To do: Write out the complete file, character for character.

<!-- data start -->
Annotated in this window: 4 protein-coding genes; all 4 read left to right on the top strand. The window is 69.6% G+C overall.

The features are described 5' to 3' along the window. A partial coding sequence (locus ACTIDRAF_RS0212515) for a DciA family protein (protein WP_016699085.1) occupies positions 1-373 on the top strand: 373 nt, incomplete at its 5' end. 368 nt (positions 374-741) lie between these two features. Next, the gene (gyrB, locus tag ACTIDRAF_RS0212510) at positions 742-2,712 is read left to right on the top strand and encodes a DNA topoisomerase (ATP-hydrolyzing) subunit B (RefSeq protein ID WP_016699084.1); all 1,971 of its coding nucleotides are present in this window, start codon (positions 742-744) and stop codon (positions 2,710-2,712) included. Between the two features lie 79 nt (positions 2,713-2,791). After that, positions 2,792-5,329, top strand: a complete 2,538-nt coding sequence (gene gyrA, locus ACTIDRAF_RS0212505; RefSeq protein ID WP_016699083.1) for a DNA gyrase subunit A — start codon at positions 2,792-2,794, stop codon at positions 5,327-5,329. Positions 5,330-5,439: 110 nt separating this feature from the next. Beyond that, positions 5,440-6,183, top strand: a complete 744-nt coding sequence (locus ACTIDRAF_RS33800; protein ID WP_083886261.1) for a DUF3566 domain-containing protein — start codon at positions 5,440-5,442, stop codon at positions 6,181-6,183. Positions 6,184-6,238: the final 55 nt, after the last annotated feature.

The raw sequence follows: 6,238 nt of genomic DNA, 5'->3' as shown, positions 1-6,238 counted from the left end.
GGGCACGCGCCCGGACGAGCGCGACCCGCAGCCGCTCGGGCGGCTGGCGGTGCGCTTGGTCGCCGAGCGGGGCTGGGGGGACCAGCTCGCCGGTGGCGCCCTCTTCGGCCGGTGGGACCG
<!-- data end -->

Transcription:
Annotated in this window: 4 protein-coding genes; all 4 read left to right on the top strand. The window is 69.6% G+C overall.

The features are described 5' to 3' along the window. A partial coding sequence (locus ACTIDRAF_RS0212515) for a DciA family protein (protein WP_016699085.1) occupies positions 1-373 on the top strand: 373 nt, incomplete at its 5' end. 368 nt (positions 374-741) lie between these two features. Next, the gene (gyrB, locus tag ACTIDRAF_RS0212510) at positions 742-2,712 is read left to right on the top strand and encodes a DNA topoisomerase (ATP-hydrolyzing) subunit B (RefSeq protein ID WP_016699084.1); all 1,971 of its coding nucleotides are present in this window, start codon (positions 742-744) and stop codon (positions 2,710-2,712) included. Between the two features lie 79 nt (positions 2,713-2,791). After that, positions 2,792-5,329, top strand: a complete 2,538-nt coding sequence (gene gyrA, locus ACTIDRAF_RS0212505; RefSeq protein ID WP_016699083.1) for a DNA gyrase subunit A — start codon at positions 2,792-2,794, stop codon at positions 5,327-5,329. Positions 5,330-5,439: 110 nt separating this feature from the next. Beyond that, positions 5,440-6,183, top strand: a complete 744-nt coding sequence (locus ACTIDRAF_RS33800; protein ID WP_083886261.1) for a DUF3566 domain-containing protein — start codon at positions 5,440-5,442, stop codon at positions 6,181-6,183. Positions 6,184-6,238: the final 55 nt, after the last annotated feature.

The raw sequence follows: 6,238 nt of genomic DNA, 5'->3' as shown, positions 1-6,238 counted from the left end.
GGGCACGCGCCCGGACGAGCGCGACCCGCAGCCGCTCGGGCGGCTGGCGGTGCGCTTGGTCGCCGAGCGGGGCTGGGGGGACCAGCTCGCCGGTGGCGCCCTCTTCGGCCGGTGGGACCG